Share this content

Overnight expenses

On 05/02/01 I asked a question about a new client that often travels large distances to do his job and sleeps in his vehicle 4-6 times a month. In previous accounts there are large sums for travel & subsistence, which I queried with the client as there was no expenditure records. I received the reply that he "booked nights out like a lorry driver and slept in the cab". He has records to establish when he was away overnight.

My query was, is there an accepted amount that could be claimed in a Sch D case.

The relevant ref seems to be Tax Bulletin 8 that clarified the position with regard to long distance self-employed lorry drivers, and then went on to state "We have been asked whether this treament can be extended to such drivers who spend the night in their cabs rather than take overnight accommodation. We have confirmed that it can."

It then goes on to state: "It should be emphasised that it is only 'reasonable' expenses which may be allowed and the expenses claimed must be supported by adequate contemporaneous records"

The Inspector's Manual is no clearer on the issue as it merely reiterates the Tax Bulletin.

This raises the following questions:

1. what constitutes reasonable.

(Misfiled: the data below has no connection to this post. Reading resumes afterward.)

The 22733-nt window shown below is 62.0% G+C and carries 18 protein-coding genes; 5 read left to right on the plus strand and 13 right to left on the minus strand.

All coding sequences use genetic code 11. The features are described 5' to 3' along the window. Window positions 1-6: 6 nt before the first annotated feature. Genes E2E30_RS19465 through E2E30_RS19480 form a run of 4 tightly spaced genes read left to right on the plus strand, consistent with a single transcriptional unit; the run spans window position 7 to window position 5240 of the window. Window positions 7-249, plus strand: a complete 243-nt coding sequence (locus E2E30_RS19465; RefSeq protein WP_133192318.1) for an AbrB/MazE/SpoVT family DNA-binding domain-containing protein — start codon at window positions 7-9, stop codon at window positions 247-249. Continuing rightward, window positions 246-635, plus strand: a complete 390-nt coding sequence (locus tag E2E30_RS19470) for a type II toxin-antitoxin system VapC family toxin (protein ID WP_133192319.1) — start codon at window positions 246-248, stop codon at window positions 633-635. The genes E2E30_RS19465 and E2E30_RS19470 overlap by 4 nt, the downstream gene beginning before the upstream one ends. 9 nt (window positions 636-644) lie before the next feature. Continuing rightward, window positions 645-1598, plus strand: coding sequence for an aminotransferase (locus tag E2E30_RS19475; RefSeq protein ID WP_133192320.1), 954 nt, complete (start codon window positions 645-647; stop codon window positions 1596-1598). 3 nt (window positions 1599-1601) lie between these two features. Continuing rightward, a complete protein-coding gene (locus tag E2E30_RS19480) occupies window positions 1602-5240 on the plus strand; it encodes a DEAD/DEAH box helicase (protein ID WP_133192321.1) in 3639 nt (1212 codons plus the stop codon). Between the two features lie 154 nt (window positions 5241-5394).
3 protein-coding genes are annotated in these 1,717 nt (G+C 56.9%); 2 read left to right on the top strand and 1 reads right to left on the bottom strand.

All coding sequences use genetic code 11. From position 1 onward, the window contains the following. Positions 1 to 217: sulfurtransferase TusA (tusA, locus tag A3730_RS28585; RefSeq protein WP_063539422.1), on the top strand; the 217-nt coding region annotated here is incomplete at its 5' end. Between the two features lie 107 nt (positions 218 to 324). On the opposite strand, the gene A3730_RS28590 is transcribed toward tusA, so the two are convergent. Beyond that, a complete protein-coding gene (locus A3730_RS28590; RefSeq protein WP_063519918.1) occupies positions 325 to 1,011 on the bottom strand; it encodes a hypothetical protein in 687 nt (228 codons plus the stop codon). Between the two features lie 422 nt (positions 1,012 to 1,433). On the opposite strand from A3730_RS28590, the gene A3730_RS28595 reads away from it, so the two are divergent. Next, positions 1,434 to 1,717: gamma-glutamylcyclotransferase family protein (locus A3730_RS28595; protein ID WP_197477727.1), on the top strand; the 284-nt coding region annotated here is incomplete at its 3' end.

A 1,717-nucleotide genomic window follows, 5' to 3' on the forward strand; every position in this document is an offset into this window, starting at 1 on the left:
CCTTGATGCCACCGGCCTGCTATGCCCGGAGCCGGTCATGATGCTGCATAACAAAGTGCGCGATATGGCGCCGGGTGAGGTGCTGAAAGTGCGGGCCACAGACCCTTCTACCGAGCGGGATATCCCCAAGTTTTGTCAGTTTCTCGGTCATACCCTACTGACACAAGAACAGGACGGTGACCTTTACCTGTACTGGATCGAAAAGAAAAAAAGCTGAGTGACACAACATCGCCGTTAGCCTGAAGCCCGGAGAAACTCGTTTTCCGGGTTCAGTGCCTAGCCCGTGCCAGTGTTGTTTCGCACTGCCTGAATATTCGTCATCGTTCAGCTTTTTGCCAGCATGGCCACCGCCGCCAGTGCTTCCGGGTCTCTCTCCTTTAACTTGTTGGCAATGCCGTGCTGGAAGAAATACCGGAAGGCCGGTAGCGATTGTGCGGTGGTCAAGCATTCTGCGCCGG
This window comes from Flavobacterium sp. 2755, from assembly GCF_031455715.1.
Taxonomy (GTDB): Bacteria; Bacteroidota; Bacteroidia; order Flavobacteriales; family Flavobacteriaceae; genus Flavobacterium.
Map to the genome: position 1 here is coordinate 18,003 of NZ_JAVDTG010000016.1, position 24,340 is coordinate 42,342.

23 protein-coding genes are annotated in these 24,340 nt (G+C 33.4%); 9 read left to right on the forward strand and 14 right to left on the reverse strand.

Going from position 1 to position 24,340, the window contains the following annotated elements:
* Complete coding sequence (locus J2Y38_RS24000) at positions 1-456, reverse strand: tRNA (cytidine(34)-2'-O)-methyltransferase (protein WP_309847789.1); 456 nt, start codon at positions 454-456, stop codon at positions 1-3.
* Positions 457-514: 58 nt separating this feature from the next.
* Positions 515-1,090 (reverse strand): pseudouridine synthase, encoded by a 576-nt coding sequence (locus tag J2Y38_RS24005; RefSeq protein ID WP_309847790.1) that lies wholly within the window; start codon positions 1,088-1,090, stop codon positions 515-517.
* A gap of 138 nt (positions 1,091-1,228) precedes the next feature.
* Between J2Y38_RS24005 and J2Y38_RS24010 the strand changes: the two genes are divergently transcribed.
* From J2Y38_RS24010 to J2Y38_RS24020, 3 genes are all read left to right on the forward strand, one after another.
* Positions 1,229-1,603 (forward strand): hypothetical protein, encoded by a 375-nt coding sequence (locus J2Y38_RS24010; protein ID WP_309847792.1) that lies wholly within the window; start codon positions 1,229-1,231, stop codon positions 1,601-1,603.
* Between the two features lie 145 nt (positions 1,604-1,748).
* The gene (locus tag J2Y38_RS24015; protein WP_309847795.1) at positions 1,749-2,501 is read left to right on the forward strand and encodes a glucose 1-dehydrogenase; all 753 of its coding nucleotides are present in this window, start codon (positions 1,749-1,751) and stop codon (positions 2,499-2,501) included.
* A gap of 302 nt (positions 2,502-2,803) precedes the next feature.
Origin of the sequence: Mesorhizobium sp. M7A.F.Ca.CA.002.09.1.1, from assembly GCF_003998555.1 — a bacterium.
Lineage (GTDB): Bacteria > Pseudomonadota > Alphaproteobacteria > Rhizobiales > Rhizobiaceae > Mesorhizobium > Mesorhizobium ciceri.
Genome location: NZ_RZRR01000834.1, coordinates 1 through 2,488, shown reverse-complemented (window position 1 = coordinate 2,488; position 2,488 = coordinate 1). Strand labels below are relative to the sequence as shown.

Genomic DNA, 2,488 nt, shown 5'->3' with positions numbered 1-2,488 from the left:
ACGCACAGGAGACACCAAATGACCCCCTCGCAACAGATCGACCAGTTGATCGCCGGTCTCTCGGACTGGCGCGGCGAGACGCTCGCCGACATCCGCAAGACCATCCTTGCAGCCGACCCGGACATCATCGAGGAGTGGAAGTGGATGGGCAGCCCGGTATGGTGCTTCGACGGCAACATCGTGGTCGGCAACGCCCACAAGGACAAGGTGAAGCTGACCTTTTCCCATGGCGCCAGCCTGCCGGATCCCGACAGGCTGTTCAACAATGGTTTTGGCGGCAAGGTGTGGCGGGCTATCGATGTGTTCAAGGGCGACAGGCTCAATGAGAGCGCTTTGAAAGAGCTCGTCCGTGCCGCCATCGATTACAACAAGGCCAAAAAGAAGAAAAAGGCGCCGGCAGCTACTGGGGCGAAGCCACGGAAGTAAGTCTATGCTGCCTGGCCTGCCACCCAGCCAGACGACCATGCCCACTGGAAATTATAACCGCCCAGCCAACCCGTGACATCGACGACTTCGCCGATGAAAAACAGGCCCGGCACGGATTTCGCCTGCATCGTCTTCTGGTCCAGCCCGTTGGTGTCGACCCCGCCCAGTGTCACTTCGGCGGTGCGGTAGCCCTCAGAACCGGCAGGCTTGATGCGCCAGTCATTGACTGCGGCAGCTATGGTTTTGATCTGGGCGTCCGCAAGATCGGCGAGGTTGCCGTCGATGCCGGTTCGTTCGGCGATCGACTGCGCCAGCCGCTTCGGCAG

2. what is meant by contemporaneous - is this receipts for actual expenditure or evidence that the person was away that night.

So is it possible to just claim for a reasonable amount (irrespective of what is actually paid, as they may have taken a supply of sandwiches) or is actual expenditure necessary and then the test of reasonableness applied (ie: greasy spoon - reasonable, Savoy Grill - unreasonable)
Neville Ford


Please login or register to join the discussion.

By neileg
28th Feb 2001 09:53

Sorry, Neville
I think the position of the revenue to records in general applies here. Clearly independent evidence of expenditure is preferrable, but clear and consitent records of any type are what is required.

If the driver's cash diary appears to give a sensible and reasonable picture, then every entry would not need to be evidenced.

Thanks (0)
27th Feb 2001 18:40

Overnight expenses
The question about what "contemporaneous records" meant was:

Does it mean a dated receipt or a diary note ?

Thanks (0)
By neileg
27th Feb 2001 09:16

Don't know about the rest, but contemporaneous means that the records were made at or around the time the expenditure was incurred. Eg, a till receipt bearing the date, or an entry in a cash diary made the next day.

Thanks (0)